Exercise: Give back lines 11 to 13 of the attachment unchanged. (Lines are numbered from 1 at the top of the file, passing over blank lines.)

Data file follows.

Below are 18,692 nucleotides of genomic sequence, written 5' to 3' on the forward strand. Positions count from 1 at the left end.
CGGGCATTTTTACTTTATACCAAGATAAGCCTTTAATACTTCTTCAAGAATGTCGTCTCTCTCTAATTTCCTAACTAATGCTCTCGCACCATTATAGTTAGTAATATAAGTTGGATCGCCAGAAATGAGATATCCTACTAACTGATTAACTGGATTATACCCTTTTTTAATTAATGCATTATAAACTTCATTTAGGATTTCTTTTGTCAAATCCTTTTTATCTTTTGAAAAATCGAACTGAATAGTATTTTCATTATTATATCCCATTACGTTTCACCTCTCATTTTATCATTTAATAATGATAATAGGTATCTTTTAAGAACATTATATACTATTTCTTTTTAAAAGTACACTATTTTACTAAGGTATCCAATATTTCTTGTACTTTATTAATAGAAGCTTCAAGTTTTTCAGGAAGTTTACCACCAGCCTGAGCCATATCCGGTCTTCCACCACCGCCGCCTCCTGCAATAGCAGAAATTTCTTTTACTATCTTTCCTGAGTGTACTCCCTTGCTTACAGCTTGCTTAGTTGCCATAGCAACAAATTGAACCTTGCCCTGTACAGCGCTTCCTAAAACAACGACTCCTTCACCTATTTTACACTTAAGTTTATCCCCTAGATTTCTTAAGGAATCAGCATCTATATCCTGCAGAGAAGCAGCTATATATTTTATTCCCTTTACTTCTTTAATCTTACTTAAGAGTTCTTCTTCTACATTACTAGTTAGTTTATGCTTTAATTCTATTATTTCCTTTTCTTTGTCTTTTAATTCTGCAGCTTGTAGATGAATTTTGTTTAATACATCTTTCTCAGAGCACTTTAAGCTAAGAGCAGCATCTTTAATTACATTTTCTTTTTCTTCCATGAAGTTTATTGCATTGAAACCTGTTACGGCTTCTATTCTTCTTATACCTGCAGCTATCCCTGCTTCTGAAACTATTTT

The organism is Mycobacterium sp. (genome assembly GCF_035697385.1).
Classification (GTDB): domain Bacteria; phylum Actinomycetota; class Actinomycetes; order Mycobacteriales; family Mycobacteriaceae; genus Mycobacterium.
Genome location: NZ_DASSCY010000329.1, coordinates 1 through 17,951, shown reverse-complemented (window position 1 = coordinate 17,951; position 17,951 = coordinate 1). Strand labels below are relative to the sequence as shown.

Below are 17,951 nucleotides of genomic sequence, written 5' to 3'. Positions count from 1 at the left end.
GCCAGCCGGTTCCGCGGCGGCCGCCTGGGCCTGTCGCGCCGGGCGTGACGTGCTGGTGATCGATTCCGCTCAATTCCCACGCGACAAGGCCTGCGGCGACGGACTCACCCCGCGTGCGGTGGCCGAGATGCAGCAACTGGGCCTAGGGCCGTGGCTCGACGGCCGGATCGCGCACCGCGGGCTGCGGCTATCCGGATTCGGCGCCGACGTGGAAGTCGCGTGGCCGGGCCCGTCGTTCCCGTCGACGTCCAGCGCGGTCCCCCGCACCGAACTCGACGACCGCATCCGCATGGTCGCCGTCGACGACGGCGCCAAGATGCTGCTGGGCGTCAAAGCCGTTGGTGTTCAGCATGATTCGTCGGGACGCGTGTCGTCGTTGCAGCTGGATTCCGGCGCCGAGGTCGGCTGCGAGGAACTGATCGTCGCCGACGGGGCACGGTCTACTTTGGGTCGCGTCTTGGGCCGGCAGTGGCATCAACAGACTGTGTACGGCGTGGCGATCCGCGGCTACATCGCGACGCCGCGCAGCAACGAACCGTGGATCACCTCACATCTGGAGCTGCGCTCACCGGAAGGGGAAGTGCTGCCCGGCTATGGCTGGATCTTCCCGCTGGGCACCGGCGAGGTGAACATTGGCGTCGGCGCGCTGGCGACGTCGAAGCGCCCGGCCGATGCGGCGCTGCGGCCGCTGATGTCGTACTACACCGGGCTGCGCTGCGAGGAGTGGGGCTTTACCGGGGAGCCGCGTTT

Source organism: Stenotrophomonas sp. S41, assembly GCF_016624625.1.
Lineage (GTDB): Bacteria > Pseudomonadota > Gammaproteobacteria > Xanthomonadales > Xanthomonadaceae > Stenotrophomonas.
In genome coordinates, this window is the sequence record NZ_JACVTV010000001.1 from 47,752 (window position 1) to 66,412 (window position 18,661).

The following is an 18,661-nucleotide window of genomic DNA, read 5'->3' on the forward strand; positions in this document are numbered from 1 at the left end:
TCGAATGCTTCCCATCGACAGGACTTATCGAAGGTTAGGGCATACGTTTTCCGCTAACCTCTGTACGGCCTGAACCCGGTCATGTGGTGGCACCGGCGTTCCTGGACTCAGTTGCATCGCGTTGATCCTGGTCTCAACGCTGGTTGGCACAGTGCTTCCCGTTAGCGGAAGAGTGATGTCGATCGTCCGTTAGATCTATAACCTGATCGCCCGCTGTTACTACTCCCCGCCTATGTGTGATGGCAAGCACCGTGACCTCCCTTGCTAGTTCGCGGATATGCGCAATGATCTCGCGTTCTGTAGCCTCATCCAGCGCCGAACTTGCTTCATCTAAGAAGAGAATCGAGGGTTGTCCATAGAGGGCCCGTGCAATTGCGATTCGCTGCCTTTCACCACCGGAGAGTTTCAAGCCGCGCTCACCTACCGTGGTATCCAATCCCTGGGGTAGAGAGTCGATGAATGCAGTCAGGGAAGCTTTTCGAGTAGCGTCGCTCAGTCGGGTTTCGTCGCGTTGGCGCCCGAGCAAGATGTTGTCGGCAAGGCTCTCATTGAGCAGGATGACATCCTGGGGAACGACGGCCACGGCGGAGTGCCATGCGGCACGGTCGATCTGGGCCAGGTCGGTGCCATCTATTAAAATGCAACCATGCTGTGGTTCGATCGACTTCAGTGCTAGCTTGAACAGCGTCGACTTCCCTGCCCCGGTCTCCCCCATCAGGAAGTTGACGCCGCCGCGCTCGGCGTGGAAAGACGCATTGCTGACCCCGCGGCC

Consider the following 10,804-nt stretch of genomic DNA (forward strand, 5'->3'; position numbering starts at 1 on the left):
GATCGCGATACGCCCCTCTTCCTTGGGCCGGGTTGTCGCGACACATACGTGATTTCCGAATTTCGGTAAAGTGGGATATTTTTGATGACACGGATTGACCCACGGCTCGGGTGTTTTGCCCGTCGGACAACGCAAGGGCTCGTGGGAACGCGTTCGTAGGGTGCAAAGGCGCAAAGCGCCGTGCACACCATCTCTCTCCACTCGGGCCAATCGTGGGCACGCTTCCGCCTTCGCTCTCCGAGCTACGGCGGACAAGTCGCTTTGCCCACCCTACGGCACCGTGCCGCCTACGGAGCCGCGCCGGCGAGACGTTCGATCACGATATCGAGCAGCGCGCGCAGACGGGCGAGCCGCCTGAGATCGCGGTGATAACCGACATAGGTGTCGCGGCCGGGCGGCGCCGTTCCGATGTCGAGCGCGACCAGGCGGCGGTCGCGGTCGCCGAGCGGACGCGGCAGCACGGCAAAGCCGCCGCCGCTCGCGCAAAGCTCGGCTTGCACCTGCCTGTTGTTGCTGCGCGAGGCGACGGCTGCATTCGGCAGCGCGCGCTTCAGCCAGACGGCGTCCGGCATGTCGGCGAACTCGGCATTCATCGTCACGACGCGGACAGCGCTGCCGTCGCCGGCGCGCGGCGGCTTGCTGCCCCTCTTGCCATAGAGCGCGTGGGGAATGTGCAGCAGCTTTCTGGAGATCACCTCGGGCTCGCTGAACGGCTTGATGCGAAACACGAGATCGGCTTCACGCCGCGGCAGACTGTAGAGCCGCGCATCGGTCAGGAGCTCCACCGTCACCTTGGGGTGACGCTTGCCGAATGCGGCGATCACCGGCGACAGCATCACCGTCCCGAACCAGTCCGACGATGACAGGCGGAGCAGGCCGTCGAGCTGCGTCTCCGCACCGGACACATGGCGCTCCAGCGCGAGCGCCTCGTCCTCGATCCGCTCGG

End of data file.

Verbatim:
The following is an 18,661-nucleotide window of genomic DNA, read 5'->3' on the forward strand; positions in this document are numbered from 1 at the left end:
TCGAATGCTTCCCATCGACAGGACTTATCGAAGGTTAGGGCATACGTTTTCCGCTAACCTCTGTACGGCCTGAACCCGGTCATGTGGTGGCACCGGCGTTCCTGGACTCAGTTGCATCGCGTTGATCCTGGTCTCAACGCTGGTTGGCACAGTGCTTCCCGTTAGCGGAAGAGTGATGTCGATCGTCCGTTAGATCTATAACCTGATCGCCCGCTGTTACTACTCCCCGCCTATGTGTGATGGCAAGCACCGTGACCTCCCTTGCTAGTTCGCGGATATGCGCAATGATCTCGCGTTCTGTAGCCTCATCCAGCGCCGAACTTGCTTCATCTAAGAAGAGAATCGAGGGTTGTCCATAGAGGGCCCGTGCAATTGCGATTCGCTGCCTTTCACCACCGGAGAGTTTCAAGCCGCGCTCACCTACCGTGGTATCCAATCCCTGGGGTAGAGAGTCGATGAATGCAGTCAGGGAAGCTTTTCGAGTAGCGTCGCTCAGTCGGGTTTCGTCGCGTTGGCGCCCGAGCAAGATGTTGTCGGCAAGGCTCTCATTGAGCAGGATGACATCCTGGGGAACGACGGCCACGGCGGAGTGCCATGCGGCACGGTCGATCTGGGCCAGGTCGGTGCCATCTATTAAAATGCAACCATGCTGTGGTTCGATCGACTTCAGTGCTAGCTTGAACAGCGTCGACTTCCCTGCCCCGGTCTCCCCCATCAGGAAGTTGACGCCGCCGCGCTCGGCGTGGAAAGACGCATTGCTGACCCCGCGGCC

Consider the following 10,804-nt stretch of genomic DNA (forward strand, 5'->3'; position numbering starts at 1 on the left):